Chanko Nabe Recipe
This is a standard recipe for about 4 people. All the ingredients may not be easily available in your country so feel free to use substitutes for what you can't find.
I've separated the recipe into 3 sections:
- The vegetables and meat you'll need
- How to make the chicken meatballs that go in the Chanko Nabe hotpot
- How to make the broth
These are the basic veggies you add to the broth. Feel free to add some more.
This is called "hakusai" in Japanese, it's a type of Chinese cabbage. Half of it will do for the recipe. Roughly chop it into 5 cm pieces.
"Moyashi" or bean sprouts. You'll need about 200-400 grams of these.
These are "mizuna", you can substitute them with a different kind of leafy green vegetable. A bag of these should do. As you did with the Chinese cabbage, chop them into pieces of about 5 cm.
One pack of mushrooms. Any kind will do. Japanese often use shiitake or enoki mushrooms.
200 to 400 grams of chicken thigh meat cut into bite-size pieces. For this recipe, this is the only meat we'll be using but you can also add salmon or codfish for example.
Tori Dango (Chicken Meat Ball)
The chicken meatballs are an important ingredient of the recipe. If you live in Japan, you can find them at your local supermarket. You can make them yourself as well. Here's how.
You'll need 400 grams of chicken minced meat.
Half a leek very finely chopped (or a full one if it's small). Japanese ones tend to be quite large.
Half a medium size carotte also very finely chopped. These are going to be mixed in with the meat.
One heaping tablespoon of grated fresh ginger.
You'll also need:
About 2/3 of a tablespoon of chicken powdered chicken consomme.
And 2/3 tablespoon of sake (white wine can work too).
To make the meatballs, simply mix all the above ingredients together and form them.
For the broth, you'll need:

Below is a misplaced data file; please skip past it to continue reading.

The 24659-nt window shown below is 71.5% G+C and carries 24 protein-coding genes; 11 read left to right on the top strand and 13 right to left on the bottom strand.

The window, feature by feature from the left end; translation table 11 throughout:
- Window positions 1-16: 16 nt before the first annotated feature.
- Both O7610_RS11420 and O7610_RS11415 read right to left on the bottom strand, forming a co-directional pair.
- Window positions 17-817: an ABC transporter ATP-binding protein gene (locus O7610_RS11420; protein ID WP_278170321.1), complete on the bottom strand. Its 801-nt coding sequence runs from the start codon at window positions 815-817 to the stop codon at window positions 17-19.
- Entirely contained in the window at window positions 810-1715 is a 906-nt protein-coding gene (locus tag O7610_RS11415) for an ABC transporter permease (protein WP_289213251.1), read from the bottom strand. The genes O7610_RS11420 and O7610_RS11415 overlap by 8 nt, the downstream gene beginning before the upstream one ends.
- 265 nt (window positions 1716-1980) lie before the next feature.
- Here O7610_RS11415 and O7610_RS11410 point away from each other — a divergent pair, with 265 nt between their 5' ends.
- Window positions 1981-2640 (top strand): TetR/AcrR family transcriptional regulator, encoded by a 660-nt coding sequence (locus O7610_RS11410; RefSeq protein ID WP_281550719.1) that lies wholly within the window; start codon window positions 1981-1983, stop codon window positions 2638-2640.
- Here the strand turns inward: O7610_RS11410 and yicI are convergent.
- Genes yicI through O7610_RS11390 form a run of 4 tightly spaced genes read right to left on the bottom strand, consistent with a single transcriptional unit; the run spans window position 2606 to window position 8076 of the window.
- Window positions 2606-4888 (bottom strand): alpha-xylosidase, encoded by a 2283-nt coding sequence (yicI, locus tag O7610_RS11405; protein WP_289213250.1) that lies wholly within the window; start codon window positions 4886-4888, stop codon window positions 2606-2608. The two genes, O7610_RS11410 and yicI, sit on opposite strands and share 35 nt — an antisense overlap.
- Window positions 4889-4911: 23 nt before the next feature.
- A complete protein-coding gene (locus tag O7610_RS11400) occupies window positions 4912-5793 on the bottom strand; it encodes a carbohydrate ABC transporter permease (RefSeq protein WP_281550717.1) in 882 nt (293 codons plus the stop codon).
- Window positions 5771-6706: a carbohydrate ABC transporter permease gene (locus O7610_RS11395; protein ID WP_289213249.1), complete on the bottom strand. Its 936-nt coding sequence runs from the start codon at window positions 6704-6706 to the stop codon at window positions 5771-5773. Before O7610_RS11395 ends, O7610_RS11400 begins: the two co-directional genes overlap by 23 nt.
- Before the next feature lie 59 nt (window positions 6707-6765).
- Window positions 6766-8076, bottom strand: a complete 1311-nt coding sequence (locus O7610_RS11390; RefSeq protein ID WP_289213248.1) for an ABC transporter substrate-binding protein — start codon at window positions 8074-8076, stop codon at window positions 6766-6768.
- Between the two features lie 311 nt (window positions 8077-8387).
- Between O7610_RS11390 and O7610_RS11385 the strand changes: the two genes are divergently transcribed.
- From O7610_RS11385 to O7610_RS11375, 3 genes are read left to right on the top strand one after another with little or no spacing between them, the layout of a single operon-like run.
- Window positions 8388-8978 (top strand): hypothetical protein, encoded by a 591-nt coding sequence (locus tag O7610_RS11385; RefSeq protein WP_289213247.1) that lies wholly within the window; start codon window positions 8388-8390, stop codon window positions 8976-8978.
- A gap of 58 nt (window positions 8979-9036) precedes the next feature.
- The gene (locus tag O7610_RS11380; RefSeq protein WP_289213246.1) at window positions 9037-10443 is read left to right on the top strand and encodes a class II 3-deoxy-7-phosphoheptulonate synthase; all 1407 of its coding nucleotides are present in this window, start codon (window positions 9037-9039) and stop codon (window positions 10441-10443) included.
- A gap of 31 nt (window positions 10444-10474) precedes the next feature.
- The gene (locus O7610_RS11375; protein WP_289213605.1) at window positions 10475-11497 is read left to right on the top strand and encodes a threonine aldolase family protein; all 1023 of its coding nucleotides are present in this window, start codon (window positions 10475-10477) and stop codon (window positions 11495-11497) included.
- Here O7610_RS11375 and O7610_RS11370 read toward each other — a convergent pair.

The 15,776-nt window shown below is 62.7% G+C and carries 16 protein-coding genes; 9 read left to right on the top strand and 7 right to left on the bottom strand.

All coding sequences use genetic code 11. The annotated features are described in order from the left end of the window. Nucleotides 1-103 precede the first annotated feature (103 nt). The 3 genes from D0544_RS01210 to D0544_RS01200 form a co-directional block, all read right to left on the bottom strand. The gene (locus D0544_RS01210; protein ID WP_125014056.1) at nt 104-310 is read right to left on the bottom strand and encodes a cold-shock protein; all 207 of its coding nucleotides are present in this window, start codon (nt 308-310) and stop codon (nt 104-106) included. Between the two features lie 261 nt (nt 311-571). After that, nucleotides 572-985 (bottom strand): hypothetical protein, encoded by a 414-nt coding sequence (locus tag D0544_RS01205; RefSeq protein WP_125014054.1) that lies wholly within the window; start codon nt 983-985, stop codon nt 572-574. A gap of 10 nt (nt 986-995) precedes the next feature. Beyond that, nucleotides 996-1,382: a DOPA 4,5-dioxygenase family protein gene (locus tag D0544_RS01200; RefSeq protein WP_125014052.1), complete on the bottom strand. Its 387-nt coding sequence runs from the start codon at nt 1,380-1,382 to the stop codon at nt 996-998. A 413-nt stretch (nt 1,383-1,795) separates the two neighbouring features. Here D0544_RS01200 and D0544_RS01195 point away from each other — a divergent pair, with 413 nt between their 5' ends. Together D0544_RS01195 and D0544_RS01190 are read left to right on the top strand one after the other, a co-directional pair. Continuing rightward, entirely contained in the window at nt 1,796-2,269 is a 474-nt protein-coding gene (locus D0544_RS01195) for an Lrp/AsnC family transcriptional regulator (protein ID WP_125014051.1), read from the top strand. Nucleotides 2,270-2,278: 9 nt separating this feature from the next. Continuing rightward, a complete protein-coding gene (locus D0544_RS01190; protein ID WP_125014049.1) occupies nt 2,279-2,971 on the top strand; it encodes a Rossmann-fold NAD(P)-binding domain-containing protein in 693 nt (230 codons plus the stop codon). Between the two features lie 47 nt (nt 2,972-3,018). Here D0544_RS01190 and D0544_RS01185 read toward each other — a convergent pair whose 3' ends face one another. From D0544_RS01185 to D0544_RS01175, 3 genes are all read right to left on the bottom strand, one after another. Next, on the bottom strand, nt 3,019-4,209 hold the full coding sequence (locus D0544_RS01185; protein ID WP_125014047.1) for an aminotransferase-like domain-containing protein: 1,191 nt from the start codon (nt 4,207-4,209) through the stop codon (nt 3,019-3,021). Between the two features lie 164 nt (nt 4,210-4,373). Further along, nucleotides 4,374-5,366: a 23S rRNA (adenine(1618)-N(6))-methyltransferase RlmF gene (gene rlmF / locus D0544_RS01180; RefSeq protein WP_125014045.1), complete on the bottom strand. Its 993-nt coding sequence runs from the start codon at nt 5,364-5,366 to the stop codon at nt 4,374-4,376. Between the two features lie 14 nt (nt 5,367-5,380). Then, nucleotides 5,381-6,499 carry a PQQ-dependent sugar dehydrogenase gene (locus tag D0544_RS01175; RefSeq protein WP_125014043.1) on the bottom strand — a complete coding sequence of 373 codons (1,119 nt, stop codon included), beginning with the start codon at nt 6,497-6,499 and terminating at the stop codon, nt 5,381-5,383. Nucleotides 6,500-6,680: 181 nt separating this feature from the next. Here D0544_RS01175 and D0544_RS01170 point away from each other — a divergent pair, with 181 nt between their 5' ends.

900 ml of water
1/2 tablespoon of mirin
1 tablespoon of sake
1/2 tablespoon of salt
1 tablespoon of chicken powdered consomme
1 tablespoon of grated ginger
Now you're ready to make your Japanese Sumo hotpot.
What people use in Japan is this kind of earthenware pot called "donabe".
This is how it's eaten in most houses. The donabe is placed on a burner in the middle of the table. The ingredients are first placed in the pot in the most aesthetically nice way, and the broth is then added. The pot is then heated until the ingredients are cooked. People then start picking what they want to eat. Make sure that the chicken meatballs are thoroughly cooked and that the vegetables are not overcooked. Adjust the fire as you dine and add more ingredients to the hotpot as people eat up. As a condiment, you can use a type of citrusy sauce called "ponzu" to add some extra flavor.
Making It With A Regular Pot
Make it in any kind of pot you have if you don't have that kind of apparatus. It loses a bit of its authentic charm but still, you'll get the same great taste of Chanko Nabe.
This was a recipe for a basic Chanko Nabe, but don't limit yourself to those ingredients alone! You can add all kinds of different vegetables, cubes of tofu and pieces of different kinds of meat for instance. Lastly, it's quite common to finish the meal by adding udon noodles or rice to the broth too. Try that too!
Where To Eat It In Tokyo
If you're in Tokyo, there are some good restaurants where you can have it. Here are some of the best restaurants serving Chanko Nabe in Tokyo.